Assistant choir director, Nathan Ratliff, conducts Concert Treble choir as they practice for their choir concert. After a long day of working, Ratliff said that running gives him a healthy mental break from teaching.
Assistant choir director, Nathan Ratliff, conducts Concert Treble choir as they practice for their choir concert. After a long day of working, Ratliff said that running gives him a healthy mental break from teaching.

Choir director by day, runner by night

October 13, 2021

In the midst of the global pandemic with restrictions placed on the outside world, there was not much left to do. Every day was the same routine of going on scheduled runs with one of his dogs, taking the same boring routes over again, replayed on a daily basis — until he found a way to make it more interesting. 

Assistant choir director Nathan Ratliff started tracking his neighborhood runs to avoid repeating the same routes; eventually, he progressed into running the streets of other cities. He has finished running all the streets of Lewisville and Highland Village and is 60% completed with The Colony. 

“I posted [on social media] one day [saying I] was filling in streets in my neighborhood, and someone told me, ‘you need to check out this website CityStrides,’” Ratliff said. “I put all my data in and [the website] showed me [a map of] everything I had [run]. It’s fun to see the map fill up and change color [as I track my progress]. It shows [me] how many streets are in the city and gives [me] a total percentage of how much I have completed.”

Ratliff plans to keep on filling in his map as he runs, moving from city to city. He said that running rejuvenates him, especially as a teacher. 

“It’s the freedom, I’m totally disconnected. It’s just me, my dog, and the sound of whatever is going on around me,” Ratliff said. “I go home and I’m tired, and going out to run is a way for me to just mentally chill out. Even though I am physically still doing work, [running] is mentally relaxing for me.”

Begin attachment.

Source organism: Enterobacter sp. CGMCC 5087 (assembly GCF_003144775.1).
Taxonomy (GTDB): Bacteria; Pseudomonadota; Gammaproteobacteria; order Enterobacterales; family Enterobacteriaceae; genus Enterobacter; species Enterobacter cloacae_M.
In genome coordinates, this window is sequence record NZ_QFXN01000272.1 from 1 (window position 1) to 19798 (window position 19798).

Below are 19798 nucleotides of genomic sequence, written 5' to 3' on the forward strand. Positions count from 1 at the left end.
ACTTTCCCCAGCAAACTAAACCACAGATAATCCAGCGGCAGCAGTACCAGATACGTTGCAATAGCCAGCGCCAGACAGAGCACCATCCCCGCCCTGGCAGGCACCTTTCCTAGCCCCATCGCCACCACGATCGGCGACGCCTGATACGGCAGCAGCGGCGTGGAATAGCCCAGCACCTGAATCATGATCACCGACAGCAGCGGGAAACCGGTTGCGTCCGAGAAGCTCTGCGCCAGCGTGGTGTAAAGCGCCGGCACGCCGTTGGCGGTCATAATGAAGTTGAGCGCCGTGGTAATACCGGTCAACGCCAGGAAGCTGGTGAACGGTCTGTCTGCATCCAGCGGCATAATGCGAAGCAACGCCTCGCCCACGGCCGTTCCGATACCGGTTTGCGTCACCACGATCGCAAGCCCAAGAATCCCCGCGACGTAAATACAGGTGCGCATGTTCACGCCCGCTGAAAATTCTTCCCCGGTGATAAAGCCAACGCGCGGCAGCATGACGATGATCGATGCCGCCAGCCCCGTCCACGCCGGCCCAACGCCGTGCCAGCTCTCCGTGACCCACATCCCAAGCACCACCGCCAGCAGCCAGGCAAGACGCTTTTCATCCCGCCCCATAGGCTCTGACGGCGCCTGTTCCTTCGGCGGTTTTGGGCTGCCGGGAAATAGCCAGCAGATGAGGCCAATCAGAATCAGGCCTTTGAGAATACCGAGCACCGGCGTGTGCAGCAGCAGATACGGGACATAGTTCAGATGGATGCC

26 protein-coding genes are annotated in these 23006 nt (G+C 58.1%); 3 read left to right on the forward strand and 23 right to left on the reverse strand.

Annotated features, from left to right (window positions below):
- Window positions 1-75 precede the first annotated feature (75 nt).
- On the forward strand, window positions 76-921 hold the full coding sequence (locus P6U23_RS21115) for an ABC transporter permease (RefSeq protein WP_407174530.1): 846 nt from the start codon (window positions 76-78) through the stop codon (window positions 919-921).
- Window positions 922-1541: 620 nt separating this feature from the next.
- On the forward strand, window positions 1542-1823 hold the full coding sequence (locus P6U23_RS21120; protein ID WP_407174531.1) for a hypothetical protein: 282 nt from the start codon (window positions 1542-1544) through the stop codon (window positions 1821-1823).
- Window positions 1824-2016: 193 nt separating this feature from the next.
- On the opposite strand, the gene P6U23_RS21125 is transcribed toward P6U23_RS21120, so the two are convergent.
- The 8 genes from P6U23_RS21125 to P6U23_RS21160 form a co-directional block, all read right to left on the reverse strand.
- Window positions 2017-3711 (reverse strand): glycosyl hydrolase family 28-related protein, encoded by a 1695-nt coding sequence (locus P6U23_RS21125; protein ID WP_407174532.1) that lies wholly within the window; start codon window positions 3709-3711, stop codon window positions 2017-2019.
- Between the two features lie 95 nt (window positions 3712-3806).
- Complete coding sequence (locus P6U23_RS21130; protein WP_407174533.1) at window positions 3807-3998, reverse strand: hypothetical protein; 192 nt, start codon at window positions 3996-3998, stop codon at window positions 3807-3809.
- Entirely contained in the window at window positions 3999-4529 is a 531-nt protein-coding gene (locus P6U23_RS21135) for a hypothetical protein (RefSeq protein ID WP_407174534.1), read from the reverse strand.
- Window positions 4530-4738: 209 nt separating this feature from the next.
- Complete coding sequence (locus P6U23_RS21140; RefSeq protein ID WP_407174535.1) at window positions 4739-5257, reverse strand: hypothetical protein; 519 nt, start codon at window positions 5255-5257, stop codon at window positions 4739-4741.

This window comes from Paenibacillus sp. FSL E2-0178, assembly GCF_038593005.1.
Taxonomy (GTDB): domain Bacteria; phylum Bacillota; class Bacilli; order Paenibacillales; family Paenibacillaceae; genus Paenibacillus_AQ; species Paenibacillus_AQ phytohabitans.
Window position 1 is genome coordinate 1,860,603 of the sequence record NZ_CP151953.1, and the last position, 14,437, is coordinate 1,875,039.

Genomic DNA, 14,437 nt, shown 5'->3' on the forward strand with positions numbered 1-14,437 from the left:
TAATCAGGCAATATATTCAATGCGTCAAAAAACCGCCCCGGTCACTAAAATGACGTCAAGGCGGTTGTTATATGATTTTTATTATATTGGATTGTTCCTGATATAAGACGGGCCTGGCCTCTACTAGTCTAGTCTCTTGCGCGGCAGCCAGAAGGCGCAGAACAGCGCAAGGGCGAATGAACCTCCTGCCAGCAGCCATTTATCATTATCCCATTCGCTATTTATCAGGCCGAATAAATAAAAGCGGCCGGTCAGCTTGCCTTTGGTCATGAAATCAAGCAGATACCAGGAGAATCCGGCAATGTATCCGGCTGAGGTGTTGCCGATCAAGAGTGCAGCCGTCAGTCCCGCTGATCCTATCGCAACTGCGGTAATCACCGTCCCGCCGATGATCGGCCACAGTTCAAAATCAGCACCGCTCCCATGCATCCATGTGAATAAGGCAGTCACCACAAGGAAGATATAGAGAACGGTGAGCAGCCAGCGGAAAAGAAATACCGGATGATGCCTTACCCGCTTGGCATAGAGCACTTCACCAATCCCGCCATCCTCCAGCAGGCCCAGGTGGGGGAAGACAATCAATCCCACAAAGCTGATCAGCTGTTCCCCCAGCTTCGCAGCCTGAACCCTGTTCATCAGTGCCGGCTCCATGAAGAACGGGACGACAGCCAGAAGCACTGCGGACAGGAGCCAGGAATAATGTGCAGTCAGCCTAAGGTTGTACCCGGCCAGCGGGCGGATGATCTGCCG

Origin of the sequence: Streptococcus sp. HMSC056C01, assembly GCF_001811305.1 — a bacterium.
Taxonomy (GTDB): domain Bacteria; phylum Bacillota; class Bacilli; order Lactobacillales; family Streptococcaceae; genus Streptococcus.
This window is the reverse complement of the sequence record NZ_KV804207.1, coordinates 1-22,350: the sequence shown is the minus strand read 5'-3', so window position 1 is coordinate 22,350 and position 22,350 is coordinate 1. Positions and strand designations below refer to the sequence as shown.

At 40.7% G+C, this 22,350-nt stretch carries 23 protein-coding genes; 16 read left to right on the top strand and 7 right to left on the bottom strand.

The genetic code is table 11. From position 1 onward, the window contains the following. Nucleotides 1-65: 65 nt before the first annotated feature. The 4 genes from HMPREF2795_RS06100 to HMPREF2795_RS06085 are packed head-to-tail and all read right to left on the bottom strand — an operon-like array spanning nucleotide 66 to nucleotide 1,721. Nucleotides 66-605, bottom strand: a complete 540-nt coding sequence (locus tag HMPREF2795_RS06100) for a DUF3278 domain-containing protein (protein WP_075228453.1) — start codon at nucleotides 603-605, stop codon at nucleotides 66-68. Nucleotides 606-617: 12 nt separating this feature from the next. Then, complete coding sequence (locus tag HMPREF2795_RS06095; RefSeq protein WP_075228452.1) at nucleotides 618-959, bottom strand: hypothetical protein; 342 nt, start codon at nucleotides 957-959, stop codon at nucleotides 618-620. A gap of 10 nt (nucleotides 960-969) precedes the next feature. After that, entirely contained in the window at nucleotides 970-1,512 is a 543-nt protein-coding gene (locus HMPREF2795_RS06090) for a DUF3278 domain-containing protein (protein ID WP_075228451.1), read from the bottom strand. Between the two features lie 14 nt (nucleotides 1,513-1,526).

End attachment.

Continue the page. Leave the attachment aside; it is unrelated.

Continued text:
Ratliff has always been interested in running, but it was when he got his first husky, Sasha, in 2014, when he became consistent with the sport. He has participated in marathons, such as the CowTown in Fort Worth and the Hachie 50 in Waxahachie, and plans to run all 96 miles of Belt Line Road in one weekend. 

“I can’t take my dogs to every race, so clearly, I have to be more self-motivated to run a marathon,” Ratliff said. “Part of [running] is just pushing yourself and seeing what you can achieve, which creates a passion for it. There’s a great community of runners out there. [I] ended up meeting lots of friends [who I eventually started to] see at different races. It’s a new community I’m happy to be involved in.”

Over the course of the pandemic, Ratliff also participated in a virtual race with a college friend Lisa Rogers, running from Dallas to Tennessee. The main goal was to clock enough miles to reach Tennessee, but Ratliff decided to take on the challenge of running the distance back. 

“Last summer, the two of us signed up for this virtual race,” Rogers said. “[We] had a three-month window to run the full distance, which was a little over 630 miles. In the four months, [Ratliff] ran and walked over 1200 miles. Like most [runners], we have our good days and our bad days but [Ratliff] is overwhelmingly positive.”

Along with this challenge, Ratliff, Rogers and another one of their college friends, Chaundra Crouch, joined a virtual race known as Circumpolar Race Around the World (CRAW). As a team, the three of them clocked their miles from either running or cycling, and the data they input on the website marks them on what region they are on the map. Currently, with Ratliff as their team lead, the team’s goal is to complete this race in about 80 weeks. The team is already in region seven out of 12. 

“He’s a very goal-oriented person,” Crouch said. “Running for him is a way to refocus [and] get out of his head and [focus] on his body. He knows to do any sort of teaching or learning, it’s a very intellectual activity so [he] knows it’s good to [take a break], and running seems to fulfill that niche for him.”

Although Ratliff currently does not have any races planned for the future, aside from completing the 96 miles of Belt Line, running continues to remain a constant in his every day schedule. 

“The energy that the classroom [gives] is the energy I [give] back,” Ratliff said. “I make sure I am giving all of the energy I can to the class so that I can get positive energy back from [my students]. Even though I am physically still doing work, running is mentally relaxing for me.”

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